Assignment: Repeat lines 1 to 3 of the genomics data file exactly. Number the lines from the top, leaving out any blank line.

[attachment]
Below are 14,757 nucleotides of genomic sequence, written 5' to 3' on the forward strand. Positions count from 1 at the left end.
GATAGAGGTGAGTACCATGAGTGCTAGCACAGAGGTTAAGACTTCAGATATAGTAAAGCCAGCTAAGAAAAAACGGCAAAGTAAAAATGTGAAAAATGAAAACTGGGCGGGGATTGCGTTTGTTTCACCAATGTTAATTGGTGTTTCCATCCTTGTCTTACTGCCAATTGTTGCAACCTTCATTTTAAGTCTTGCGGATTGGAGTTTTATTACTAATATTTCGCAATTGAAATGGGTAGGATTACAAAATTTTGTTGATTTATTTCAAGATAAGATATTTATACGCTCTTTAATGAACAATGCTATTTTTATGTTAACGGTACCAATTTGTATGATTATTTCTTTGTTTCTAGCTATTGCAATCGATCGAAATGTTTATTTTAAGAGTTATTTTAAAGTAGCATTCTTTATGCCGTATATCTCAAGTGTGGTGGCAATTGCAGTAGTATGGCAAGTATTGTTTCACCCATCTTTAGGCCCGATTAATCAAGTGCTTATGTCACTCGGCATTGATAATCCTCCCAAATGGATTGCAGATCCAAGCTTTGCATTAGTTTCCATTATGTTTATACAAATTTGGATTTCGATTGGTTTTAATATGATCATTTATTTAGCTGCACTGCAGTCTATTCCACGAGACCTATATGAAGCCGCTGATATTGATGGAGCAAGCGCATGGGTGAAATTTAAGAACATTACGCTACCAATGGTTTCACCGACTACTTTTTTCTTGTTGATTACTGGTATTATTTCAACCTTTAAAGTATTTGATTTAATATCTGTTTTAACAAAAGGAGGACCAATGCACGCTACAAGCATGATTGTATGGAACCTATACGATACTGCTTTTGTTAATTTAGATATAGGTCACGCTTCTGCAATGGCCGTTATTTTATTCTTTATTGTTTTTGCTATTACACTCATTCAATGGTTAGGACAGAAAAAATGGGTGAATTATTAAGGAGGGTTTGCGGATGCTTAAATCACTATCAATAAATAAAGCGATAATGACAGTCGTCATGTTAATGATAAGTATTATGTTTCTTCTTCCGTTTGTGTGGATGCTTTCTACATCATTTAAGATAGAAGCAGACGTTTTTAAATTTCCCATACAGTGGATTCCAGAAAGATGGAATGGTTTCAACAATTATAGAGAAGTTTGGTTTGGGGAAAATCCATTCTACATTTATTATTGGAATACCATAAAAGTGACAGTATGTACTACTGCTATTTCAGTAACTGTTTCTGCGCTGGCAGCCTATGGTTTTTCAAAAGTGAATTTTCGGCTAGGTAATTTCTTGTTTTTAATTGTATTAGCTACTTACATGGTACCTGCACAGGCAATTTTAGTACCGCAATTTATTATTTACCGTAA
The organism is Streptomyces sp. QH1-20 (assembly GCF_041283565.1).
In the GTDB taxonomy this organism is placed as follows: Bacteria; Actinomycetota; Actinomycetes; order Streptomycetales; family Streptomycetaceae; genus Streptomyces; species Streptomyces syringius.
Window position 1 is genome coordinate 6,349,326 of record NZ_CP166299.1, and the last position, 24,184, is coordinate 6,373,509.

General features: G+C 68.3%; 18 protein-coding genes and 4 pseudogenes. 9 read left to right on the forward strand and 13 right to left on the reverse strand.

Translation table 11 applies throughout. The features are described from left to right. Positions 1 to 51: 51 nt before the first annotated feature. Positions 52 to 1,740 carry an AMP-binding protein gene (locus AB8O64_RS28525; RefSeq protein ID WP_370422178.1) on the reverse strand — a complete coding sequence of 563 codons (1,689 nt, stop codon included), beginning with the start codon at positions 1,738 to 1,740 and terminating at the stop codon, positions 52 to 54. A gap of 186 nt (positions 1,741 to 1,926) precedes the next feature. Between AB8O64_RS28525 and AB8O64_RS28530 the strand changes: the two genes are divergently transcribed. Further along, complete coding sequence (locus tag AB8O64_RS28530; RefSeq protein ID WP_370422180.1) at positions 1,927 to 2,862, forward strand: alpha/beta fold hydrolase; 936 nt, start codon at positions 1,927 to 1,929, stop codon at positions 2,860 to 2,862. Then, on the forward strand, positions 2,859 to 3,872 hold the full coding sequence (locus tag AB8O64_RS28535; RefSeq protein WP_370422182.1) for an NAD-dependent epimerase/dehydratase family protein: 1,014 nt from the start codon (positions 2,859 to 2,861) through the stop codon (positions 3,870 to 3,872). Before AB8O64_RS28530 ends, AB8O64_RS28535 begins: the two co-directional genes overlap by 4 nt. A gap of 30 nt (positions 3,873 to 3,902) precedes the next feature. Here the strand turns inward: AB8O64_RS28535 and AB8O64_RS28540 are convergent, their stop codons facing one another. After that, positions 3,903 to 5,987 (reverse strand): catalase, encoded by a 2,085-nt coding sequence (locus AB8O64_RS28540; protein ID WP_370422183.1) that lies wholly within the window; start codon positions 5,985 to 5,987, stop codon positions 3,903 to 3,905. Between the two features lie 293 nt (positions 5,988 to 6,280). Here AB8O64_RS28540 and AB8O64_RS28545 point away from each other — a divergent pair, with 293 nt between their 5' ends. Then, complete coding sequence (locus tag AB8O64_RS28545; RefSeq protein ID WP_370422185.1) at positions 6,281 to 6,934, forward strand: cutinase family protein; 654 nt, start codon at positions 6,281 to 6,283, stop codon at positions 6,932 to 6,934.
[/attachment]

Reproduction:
Below are 14,757 nucleotides of genomic sequence, written 5' to 3' on the forward strand. Positions count from 1 at the left end.
GATAGAGGTGAGTACCATGAGTGCTAGCACAGAGGTTAAGACTTCAGATATAGTAAAGCCAGCTAAGAAAAAACGGCAAAGTAAAAATGTGAAAAATGAAAACTGGGCGGGGATTGCGTTTGTTTCACCAATGTTAATTGGTGTTTCCATCCTTGTCTTACTGCCAATTGTTGCAACCTTCATTTTAAGTCTTGCGGATTGGAGTTTTATTACTAATATTTCGCAATTGAAATGGGTAGGATTACAAAATTTTGTTGATTTATTTCAAGATAAGATATTTATACGCTCTTTAATGAACAATGCTATTTTTATGTTAACGGTACCAATTTGTATGATTATTTCTTTGTTTCTAGCTATTGCAATCGATCGAAATGTTTATTTTAAGAGTTATTTTAAAGTAGCATTCTTTATGCCGTATATCTCAAGTGTGGTGGCAATTGCAGTAGTATGGCAAGTATTGTTTCACCCATCTTTAGGCCCGATTAATCAAGTGCTTATGTCACTCGGCATTGATAATCCTCCCAAATGGATTGCAGATCCAAGCTTTGCATTAGTTTCCATTATGTTTATACAAATTTGGATTTCGATTGGTTTTAATATGATCATTTATTTAGCTGCACTGCAGTCTATTCCACGAGACCTATATGAAGCCGCTGATATTGATGGAGCAAGCGCATGGGTGAAATTTAAGAACATTACGCTACCAATGGTTTCACCGACTACTTTTTTCTTGTTGATTACTGGTATTATTTCAACCTTTAAAGTATTTGATTTAATATCTGTTTTAACAAAAGGAGGACCAATGCACGCTACAAGCATGATTGTATGGAACCTATACGATACTGCTTTTGTTAATTTAGATATAGGTCACGCTTCTGCAATGGCCGTTATTTTATTCTTTATTGTTTTTGCTATTACACTCATTCAATGGTTAGGACAGAAAAAATGGGTGAATTATTAAGGAGGGTTTGCGGATGCTTAAATCACTATCAATAAATAAAGCGATAATGACAGTCGTCATGTTAATGATAAGTATTATGTTTCTTCTTCCGTTTGTGTGGATGCTTTCTACATCATTTAAGATAGAAGCAGACGTTTTTAAATTTCCCATACAGTGGATTCCAGAAAGATGGAATGGTTTCAACAATTATAGAGAAGTTTGGTTTGGGGAAAATCCATTCTACATTTATTATTGGAATACCATAAAAGTGACAGTATGTACTACTGCTATTTCAGTAACTGTTTCTGCGCTGGCAGCCTATGGTTTTTCAAAAGTGAATTTTCGGCTAGGTAATTTCTTGTTTTTAATTGTATTAGCTACTTACATGGTACCTGCACAGGCAATTTTAGTACCGCAATTTATTATTTACCGTAA
The organism is Streptomyces sp. QH1-20 (assembly GCF_041283565.1).